Gourds are not a medium that most artists choose to work in, and Warne said they come with their own set of challenges. First, and most obvious, is the fact that they are round, making them difficult to paint. Warne said the gourds become hard as wood after they ripen, and she often winds up cutting them for her pieces, using a variety of saws to get the angle or shape she wants.

“I have more power tools than my husband,” she said, laughing.

Warne said she also has to wear a mask and work outdoors while crafting her gourd artwork. The gourds have skin molds that can be inhaled easily, and that makes them a little dangerous, she said.

Not everyone responds to her work, Warne said, but those who do seem to enjoy its unusual nature.

Lona Warne says she finds Southwestern art to be spiritual, and she's happy that her work as resonated with buyers in countries around the world.

“I think we’re drawn to things from nature,” she said. “These are the people that just recognize the harmony between nature and art. It pulls you in.”

Warne finds a good deal of spirituality in Southwest art, and she’s pleased that her art — which reflects those sensibilities — has been purchased by people from such countries as England, Canada and Australia who at first blush would appear to have little reason to relate to that style.

“It really validates my work and shows me I’m on the right path,” she said.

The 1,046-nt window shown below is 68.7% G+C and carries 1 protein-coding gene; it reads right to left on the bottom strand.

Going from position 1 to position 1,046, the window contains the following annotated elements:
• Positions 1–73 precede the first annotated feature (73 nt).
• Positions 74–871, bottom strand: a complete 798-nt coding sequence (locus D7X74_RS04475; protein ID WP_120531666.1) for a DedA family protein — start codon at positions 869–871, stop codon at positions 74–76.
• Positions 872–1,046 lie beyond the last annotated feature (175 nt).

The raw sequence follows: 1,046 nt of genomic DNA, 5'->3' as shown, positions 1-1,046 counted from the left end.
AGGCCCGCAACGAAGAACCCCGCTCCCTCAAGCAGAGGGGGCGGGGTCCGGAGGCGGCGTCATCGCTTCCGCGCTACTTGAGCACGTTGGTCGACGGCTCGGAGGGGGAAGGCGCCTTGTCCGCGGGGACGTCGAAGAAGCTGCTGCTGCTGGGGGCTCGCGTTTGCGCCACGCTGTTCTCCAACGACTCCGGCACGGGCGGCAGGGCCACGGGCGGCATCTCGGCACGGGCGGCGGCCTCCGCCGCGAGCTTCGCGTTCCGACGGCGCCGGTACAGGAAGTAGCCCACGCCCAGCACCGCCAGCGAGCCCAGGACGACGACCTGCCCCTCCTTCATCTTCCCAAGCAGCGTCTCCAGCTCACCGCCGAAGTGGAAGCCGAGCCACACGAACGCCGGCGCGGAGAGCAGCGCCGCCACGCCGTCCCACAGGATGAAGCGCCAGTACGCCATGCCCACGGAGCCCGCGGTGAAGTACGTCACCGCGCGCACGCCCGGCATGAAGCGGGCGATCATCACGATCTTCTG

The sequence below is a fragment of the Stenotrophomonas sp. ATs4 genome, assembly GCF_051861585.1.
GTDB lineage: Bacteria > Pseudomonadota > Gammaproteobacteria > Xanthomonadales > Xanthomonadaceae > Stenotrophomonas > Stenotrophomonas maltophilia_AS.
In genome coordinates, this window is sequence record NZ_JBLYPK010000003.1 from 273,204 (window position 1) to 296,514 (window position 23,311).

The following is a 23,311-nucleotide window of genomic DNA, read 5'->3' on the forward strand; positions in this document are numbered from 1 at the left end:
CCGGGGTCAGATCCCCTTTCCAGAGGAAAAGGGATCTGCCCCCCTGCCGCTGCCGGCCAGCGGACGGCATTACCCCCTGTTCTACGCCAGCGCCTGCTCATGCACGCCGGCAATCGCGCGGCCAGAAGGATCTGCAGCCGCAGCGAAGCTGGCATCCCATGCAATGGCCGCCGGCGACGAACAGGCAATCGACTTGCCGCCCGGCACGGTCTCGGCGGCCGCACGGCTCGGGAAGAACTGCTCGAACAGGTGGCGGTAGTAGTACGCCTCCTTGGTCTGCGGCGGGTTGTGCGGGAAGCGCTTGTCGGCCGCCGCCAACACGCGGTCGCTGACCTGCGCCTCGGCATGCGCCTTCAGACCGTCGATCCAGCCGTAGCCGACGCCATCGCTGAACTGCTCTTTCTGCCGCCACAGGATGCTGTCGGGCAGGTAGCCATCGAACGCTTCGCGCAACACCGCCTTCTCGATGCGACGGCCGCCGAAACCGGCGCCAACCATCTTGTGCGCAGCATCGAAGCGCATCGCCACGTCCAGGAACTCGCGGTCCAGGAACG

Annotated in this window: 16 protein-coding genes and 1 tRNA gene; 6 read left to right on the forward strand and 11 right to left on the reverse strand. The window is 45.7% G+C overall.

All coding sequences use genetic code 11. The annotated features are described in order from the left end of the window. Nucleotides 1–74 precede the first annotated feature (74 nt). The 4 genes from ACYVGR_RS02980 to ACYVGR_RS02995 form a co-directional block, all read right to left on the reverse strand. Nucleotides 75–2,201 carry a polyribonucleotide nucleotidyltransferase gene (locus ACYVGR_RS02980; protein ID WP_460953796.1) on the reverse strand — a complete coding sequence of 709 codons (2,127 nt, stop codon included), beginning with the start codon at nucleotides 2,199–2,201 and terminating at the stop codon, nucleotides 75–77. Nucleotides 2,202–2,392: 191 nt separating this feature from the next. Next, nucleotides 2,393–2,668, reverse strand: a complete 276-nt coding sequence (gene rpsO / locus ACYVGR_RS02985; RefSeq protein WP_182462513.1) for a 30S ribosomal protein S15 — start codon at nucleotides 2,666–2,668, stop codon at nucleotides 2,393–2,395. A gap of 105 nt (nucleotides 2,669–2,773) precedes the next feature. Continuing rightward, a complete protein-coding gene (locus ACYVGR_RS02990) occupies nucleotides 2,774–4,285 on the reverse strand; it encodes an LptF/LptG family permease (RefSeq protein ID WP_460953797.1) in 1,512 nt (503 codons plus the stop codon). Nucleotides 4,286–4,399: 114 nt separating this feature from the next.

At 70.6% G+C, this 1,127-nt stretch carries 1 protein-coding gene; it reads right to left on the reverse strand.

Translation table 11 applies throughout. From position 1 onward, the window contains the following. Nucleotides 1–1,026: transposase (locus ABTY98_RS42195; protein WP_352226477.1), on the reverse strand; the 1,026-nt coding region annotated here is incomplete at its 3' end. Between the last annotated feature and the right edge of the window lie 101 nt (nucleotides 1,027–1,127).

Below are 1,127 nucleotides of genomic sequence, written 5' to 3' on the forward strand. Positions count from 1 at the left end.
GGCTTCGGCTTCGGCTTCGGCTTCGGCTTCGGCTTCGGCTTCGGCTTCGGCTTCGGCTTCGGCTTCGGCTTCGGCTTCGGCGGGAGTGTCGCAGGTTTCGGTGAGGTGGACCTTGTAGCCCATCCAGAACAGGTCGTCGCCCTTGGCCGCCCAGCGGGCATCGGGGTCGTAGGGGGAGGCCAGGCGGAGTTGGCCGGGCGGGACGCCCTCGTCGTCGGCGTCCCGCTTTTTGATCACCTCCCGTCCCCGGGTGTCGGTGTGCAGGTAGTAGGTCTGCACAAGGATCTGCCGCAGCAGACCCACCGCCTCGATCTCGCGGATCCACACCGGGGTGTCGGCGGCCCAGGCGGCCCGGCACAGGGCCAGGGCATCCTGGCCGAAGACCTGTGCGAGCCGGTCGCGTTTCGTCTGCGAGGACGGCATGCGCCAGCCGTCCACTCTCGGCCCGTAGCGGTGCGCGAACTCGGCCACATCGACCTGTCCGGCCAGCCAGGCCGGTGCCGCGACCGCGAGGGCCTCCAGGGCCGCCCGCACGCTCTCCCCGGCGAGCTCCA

As she prepared for the opening of her exhibition this weekend, Warne continued to reflect on her long-held goal of showing her work at the SJC campus gallery and how elated she was she received the invitation from the Fine Arts Committee to do just that.

“That day had come, and I was pretty proud,” she said, explaining that when she offers advice to aspiring artists, she always shares that story with them. “If (you) hear negative comments about (your) art, don’t let it crush you. Let it inspire you.”

This red gourd wall mask will be among the works by Lona Warne featured in her exhibition opening this weekend at San Juan College.

Warne’s show will remain on display at the gallery through Oct. 21.

Mike Easterling is the A&E editor of The Daily Times. He can be reached at 505-564-4610.

If you go

What: Opening reception for artist Lona Warne’s “From This Earth and by These Hands” exhibition as part of the San Juan College Fine Arts Committee Invitational

When: 5 to 7 p.m. Friday, Sept. 30

Where: Henderson Fine Arts Center gallery on the San Juan College campus, 4601 College Blvd. in Farmington

For more information: Call 505-566-3464